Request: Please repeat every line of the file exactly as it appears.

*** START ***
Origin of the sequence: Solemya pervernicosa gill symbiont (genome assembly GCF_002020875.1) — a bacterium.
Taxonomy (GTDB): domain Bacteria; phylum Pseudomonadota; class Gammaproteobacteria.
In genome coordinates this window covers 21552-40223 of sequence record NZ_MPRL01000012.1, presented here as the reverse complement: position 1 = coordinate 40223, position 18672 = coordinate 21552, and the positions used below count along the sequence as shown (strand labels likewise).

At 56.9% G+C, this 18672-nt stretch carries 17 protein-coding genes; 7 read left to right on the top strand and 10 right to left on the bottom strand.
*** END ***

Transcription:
Origin of the sequence: Solemya pervernicosa gill symbiont (genome assembly GCF_002020875.1) — a bacterium.
Taxonomy (GTDB): domain Bacteria; phylum Pseudomonadota; class Gammaproteobacteria.
In genome coordinates this window covers 21552-40223 of sequence record NZ_MPRL01000012.1, presented here as the reverse complement: position 1 = coordinate 40223, position 18672 = coordinate 21552, and the positions used below count along the sequence as shown (strand labels likewise).

At 56.9% G+C, this 18672-nt stretch carries 17 protein-coding genes; 7 read left to right on the top strand and 10 right to left on the bottom strand.